That’s troubling news in a country reeling from more than 300 mass shootings so far in 2022—even with a modest but real gun safety bill recently passed by Congress and signed into law by President Joe Biden. Experts fear that more shootings are inevitable if more people own guns.

“Disagreements outside a bar might turn into gunfire,” says Nick Suplina, senior vice president for law and policy at Everytown for Gun Safety. “It might mean a scary situation in the subway resulting in a person drawing and firing their concealed weapon. You can carry your concealed weapon in states where you are not allowed to. [lead to gunfire] because tempers flare.”

These concerns go beyond speculation. According to a National Bureau for Economic Research paper, states that have weaker laws regarding handguns saw their homicide rate increase 11% while violent crime rose by as much as 15% in the 10 years following the adoption of those laws. The same research group also published a 2022 paper that examined gun laws in 47 cities. It found that concealed-carry laws were linked to a 29% rise in violent firearm crimes. “Increased public carry leads to worse public safety outcomes,” Suplina says.

In his dissent in the Bruen decision, Justice Stephen Breyer cited the 45,222 Americans killed by guns in 2020—a number that Jon Lowy, vice president and chief counsel at the anti-gun-violence group Brady, calls “a public health crisis.” Public-health experts agree on that classification. “As leaders in medicine, our unique perspective on firearm violence as a grave public health crisis is informed by scientific research and the clinical experiences of physicians,” said Dr. Jack Resneck, Jr., president of the American Medical Association, in a statement. “In emergency departments across the country, physicians are first-hand witnesses to the catastrophic fallout of firearm violence while caring for victims with devastating, life-threatening injuries that are preventable.”

“Society should address the problem comprehensively,” Lowy says, “which includes strengthening laws regulating guns, more effectively requiring safety features, requiring sales to be more reasonable, and careful public education. These are the sorts of things we do with tobacco and motor vehicle deaths and opioids.”

While guns, cars, heroin, and tobacco don’t have Constitutional amendments backing them up like opioids and cigarettes, they do. In light of that, Brady is helping states—especially the ones that have New York-type laws—draft new legislation that can restrict concealed carry as much as possible, consistent with the Bruen decision. The Supreme Court did not forbid carve-outs to the new ruling: for example, allowing prohibitions of concealed carry in “sensitive places” like schools, government buildings, and polling places. Immediately after the decision had been handed down, New York passed a law enumerating 14 such sensitive places, including any place that serves alcohol, any place children gather, entertainment venues, houses of worship, health care and medical facilities, and Manhattan’s Times Square.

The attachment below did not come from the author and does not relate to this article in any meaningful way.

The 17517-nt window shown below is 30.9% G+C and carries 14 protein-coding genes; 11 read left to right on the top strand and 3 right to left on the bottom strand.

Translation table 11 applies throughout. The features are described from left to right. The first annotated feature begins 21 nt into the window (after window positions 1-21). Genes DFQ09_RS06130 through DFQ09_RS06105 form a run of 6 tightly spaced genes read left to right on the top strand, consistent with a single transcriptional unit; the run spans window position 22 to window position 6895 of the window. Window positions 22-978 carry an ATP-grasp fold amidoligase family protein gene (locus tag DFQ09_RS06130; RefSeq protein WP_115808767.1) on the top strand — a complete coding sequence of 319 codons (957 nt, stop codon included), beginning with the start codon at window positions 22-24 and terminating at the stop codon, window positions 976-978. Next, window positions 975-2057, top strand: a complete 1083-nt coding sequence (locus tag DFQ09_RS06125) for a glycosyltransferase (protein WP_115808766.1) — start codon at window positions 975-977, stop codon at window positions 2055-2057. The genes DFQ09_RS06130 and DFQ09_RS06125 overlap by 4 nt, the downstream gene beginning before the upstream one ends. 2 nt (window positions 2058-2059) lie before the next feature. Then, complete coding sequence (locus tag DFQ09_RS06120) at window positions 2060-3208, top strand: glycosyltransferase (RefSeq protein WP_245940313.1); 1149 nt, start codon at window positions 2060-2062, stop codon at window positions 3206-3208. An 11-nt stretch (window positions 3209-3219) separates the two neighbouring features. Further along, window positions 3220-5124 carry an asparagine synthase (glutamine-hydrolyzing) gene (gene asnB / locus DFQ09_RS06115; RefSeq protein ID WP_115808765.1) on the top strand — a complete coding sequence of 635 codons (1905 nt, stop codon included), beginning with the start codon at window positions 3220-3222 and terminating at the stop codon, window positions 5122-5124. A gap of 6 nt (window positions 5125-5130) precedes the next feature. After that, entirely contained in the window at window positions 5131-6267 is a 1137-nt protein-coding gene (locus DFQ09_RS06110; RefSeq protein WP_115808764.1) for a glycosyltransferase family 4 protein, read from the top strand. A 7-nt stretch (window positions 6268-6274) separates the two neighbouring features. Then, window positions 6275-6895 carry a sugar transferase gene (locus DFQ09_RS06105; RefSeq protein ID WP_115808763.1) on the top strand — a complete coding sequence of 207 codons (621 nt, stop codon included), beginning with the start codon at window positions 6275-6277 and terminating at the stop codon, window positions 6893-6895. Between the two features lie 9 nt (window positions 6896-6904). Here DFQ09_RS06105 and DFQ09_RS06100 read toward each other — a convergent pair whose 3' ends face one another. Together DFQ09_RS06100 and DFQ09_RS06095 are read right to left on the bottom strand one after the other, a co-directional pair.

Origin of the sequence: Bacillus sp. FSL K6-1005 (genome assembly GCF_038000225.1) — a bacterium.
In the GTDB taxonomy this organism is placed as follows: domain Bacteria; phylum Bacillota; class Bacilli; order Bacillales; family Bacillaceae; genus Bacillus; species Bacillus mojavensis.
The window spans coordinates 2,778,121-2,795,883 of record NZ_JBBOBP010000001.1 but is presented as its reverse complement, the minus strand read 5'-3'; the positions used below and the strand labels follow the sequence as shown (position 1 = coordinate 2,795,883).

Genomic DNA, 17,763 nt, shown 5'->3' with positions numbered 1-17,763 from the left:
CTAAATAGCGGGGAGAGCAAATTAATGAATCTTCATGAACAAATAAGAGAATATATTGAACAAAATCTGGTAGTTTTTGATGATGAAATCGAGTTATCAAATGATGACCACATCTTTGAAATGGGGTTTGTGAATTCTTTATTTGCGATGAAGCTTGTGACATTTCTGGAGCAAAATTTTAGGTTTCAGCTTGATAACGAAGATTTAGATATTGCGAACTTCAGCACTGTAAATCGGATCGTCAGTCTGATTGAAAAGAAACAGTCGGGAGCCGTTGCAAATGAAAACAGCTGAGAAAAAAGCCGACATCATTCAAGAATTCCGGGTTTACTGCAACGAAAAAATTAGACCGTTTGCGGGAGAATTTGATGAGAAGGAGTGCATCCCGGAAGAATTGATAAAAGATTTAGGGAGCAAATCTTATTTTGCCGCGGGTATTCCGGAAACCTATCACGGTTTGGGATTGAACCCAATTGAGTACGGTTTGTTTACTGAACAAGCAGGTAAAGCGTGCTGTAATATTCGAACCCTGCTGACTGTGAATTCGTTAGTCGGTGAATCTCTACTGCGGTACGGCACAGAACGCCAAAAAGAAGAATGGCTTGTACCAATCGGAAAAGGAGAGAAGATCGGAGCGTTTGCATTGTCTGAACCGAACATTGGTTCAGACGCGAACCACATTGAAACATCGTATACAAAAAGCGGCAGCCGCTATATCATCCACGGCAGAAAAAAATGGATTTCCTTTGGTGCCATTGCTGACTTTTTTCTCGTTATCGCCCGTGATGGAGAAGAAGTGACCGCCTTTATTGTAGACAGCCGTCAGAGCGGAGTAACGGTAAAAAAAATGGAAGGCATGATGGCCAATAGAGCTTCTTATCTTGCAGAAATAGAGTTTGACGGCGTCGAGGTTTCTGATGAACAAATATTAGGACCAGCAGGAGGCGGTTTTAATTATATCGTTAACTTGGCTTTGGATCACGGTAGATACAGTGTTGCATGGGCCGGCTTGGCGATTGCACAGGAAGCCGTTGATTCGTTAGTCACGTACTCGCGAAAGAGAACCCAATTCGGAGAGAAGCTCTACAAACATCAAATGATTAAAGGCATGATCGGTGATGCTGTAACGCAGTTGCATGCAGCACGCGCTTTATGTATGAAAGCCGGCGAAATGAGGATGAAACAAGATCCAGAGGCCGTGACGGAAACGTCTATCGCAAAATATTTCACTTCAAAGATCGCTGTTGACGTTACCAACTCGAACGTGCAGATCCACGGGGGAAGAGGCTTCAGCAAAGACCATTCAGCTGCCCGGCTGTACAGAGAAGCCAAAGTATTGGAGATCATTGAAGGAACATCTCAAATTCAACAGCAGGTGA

Other states could see similar laws. The public-health crisis in the United States isn’t going away soon, despite having more gun owners than citizens.

Less body autonomy—with riskier outcomes

The most tectonic of the Supreme Court’s recent trio was Dobbs v. Jackson Women’s Health OrganizationThe nearly 50 year-old decision was overturned Roe V. Waderuling made abortion an inherent Constitutional right. Even ignoring the incendiary political implications of the decision, women in post-Roe will have real health consequences.

The U.S. is already a dangerous place to be pregnant, with a maternal mortality rate of 24 deaths per 100,000 live births—much higher than the rate in comparable advanced nations, as the chart below shows. This alarming rate includes 55 deaths per 100,000 live-births for Black women. Banning or severely restricting abortions means that more high-risk pregnancies that would have been terminated will instead be brought to term, with potentially disastrous results for the mother, as TIME’s Jamie Ducharme has reported.

A 2021 study showed that abortion bans in the United States would cause pregnancy-related death rates to increase by 20% for all women and 33% for Black women. The maternal mortality rate in 2017. This is well before the Dobbs ruling. It was 28.5 deaths for every 100,000 live births in those states that have strict limits on the gestational age or pre-procedural wait periods. By contrast, it was 15.7 deaths in states which allow abortion through the first three months. According to an article published in the journal. Contraception.

Others could also contribute. States which restrict abortion access before-Dobbs are often those that did not expand Medicaid under the Affordable Care Act and have fewer practicing medical professionals—raising the dangers associated with pregnancy overall. This is where a large number of African-Americans live in poverty.

This does not mean that maternal health will suddenly be valued in post-Roe society. The always difficult work involved in pregnancy will be made more hazardous.